[SVG scaling from CC to LightBurn]

Right before the server crash there was a post about how when one exports an SVG from Carbide Create, and then imports it inside LightBurn (popular laser engraving software), everything shows up 133% larger than it should.

Just setting the scaling value to 0.75 on the imported shapes inside LightBurn addresses the issue. But I was still wondering, so I dug a little bit deeper.

Since the word editor where I had taken a few notes yesterday evening was still open, I figured I would dump the conclusion here for future reference.

So just for fun I tried creating a 100mm long straight line in Carbide Create, in LightBurn, and in Inkscape, and tried to export it to SVG from each one and import it into the tow, here’s what this told me:

The single case where a scaling problem exists is when exporting from CC and then importing in LB: the 100mm becomes 133mm.

Out of curiosity, I checked the content of the three SVG files, I’m copying extracts here (with all unrelevant data removed for clarity)

SVG exported from LB:

<svg width="100.000mm" height="0.000mm">
    <path d="M15.000000,49.000000L135.000000,49.000000"/>

SVG exported from IS:

<svg height="297mm"  width="210mm">
    <path d="M 0,0 H 100"/>

SVG exported from CC:

<svg width="377.953px" height="0px">
	<path d="M0 0 L377.953 0 "/>


  1. CC uses pixel units, and uses the standard 96DPI, 100mm at 96DPI is 378pixels.
  2. Lightburn manages SVG import correctly when the input unit is mm
  3. but apparently, when the imported SVG unit is pixel, LightBurn uses a 72DPI resolution, and therefore converts CC’s 378px to 133mm instead of 100mm.

And now I’m headed to the LightBurn forum to ask whether this guess is correct, and whether this is intentional (apparently there is no absolute right or wrong in the world of SVG formatting and DPIs)

EDIT: and by doing so I now remember it was @GJM who initiated the original thread. Not that I want to pull him into my SVG rabbit hole :slight_smile:


I dug the hole…I may as well join you.


FWIW, I’d suggest that the problem here is that Carbide Create is outputting SVGs using pixels as the unit for its dimensions.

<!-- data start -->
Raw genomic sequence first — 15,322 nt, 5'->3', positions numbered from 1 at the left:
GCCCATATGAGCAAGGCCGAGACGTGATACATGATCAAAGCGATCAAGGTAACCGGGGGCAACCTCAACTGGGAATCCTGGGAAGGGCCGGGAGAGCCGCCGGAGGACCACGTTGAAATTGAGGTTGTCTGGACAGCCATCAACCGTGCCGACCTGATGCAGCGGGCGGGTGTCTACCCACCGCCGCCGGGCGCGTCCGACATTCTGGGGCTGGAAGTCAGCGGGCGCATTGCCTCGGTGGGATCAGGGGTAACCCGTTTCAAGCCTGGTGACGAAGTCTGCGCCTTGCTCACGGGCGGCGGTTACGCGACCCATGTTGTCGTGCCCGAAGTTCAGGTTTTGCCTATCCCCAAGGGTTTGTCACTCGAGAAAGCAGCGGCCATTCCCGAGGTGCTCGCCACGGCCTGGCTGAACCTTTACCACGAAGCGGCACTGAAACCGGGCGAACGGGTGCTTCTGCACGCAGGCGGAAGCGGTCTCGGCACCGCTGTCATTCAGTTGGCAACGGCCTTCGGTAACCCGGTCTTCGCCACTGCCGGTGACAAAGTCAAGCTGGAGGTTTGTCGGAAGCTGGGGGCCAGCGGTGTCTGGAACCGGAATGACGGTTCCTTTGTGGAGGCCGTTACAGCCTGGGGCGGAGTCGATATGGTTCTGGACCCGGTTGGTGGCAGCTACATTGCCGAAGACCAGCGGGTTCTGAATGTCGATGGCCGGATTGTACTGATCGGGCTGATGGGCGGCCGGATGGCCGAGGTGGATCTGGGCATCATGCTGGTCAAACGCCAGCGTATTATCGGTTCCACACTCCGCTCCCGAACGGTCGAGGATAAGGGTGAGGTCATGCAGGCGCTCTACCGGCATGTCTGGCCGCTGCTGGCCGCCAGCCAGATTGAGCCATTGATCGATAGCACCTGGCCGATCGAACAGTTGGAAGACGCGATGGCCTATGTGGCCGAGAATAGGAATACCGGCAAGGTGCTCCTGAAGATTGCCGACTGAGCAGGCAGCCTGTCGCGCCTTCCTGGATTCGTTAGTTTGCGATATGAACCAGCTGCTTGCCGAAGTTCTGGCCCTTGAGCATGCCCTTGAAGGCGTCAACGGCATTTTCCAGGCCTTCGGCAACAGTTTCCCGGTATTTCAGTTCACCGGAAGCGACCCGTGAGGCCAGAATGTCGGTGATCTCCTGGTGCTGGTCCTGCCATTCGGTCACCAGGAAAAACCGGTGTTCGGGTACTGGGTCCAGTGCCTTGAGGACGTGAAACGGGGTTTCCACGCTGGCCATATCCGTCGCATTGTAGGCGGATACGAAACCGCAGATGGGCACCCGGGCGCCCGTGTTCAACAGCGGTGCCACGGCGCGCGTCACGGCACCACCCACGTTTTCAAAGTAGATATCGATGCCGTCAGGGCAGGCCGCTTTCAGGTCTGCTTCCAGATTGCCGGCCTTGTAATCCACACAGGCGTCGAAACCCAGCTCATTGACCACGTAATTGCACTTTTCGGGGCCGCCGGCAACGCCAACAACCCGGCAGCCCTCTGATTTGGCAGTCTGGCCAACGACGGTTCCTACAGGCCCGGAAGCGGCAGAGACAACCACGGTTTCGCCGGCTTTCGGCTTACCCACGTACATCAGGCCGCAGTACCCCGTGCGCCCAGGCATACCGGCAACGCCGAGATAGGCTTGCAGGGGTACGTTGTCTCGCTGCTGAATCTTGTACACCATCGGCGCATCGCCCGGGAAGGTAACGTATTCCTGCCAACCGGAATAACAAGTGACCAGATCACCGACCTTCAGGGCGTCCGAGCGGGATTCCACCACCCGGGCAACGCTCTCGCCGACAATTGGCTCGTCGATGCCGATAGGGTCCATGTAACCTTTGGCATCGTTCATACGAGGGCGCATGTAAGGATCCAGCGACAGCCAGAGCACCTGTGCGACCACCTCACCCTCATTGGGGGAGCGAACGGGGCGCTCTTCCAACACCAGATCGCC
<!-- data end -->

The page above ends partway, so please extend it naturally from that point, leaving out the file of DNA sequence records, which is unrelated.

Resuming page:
The user’s intent is to produce files that represent a design with certain physical dimensions. As such, the output files should be written with physical units.

If you want to get into the value for “correct” DPI, I don’t think there is such a value here. You’re right that the CSS standard (upon which SVG has based its dimension attributes) specifies a “96DPI” reference pixel, however that’s a simplification.

What the reference pixel really is, is:

the visual angle of one pixel on a device with a pixel density of 96dpi and a distance from the reader of an arm’s length

The specification then goes on to elaborate that different reading distances will result in different conversions from pixels to physical units.

So I’d expect to see different physical pixel sizes depending on whether I’m using, for example a laptop (which is closer to my face, say 50cm), a large monitor (which is a bit further away) or a TV hooked up to my computer (which is across the room).

Fundamentally, the pixel is intended to be used for display devices, to produce a design that is equally legible across many different devices (and even print media).

It’s not intended to be used to represent physical dimensions. We have physical units for those.

Unfortunately, the SVG specification seems to lack an agreed-upon implementation for using real world dimensions.

Yes…but it seems that CC is standing alone on 72DPI and use of pixels - at least among this set of products…

What do you mean? SVG follows the CSS specification, which supports a number of physical units, including inches and millimeters.

Carbide Create uses 96ppi on import which matches Inkscape. as noted at: https://carbide3d.com/carbidecreate/download/